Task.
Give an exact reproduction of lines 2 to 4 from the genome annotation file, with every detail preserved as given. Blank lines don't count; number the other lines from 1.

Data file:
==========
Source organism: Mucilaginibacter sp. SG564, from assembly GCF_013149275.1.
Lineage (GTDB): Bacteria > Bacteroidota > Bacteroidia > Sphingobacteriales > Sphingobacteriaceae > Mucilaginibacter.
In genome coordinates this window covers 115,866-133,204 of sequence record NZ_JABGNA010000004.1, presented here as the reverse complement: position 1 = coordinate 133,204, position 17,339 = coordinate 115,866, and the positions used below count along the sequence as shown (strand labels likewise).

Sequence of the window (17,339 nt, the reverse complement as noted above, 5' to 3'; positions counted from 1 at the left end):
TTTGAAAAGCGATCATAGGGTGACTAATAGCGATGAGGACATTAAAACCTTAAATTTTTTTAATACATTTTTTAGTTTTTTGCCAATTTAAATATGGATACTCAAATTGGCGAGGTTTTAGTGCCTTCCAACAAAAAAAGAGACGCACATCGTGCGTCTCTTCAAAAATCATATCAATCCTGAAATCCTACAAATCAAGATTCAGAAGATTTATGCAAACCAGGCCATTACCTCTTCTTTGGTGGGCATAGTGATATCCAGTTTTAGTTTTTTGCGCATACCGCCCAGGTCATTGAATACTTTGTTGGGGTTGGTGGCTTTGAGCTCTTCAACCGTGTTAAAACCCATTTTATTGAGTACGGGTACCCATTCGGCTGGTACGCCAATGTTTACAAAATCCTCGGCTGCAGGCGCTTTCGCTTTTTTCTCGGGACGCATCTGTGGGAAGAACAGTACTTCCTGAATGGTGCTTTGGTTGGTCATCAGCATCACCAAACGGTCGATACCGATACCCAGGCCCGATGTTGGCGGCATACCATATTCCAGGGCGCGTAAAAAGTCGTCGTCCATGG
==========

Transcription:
Lineage (GTDB): Bacteria > Bacteroidota > Bacteroidia > Sphingobacteriales > Sphingobacteriaceae > Mucilaginibacter.
In genome coordinates this window covers 115,866-133,204 of sequence record NZ_JABGNA010000004.1, presented here as the reverse complement: position 1 = coordinate 133,204, position 17,339 = coordinate 115,866, and the positions used below count along the sequence as shown (strand labels likewise).

Sequence of the window (17,339 nt, the reverse complement as noted above, 5' to 3'; positions counted from 1 at the left end):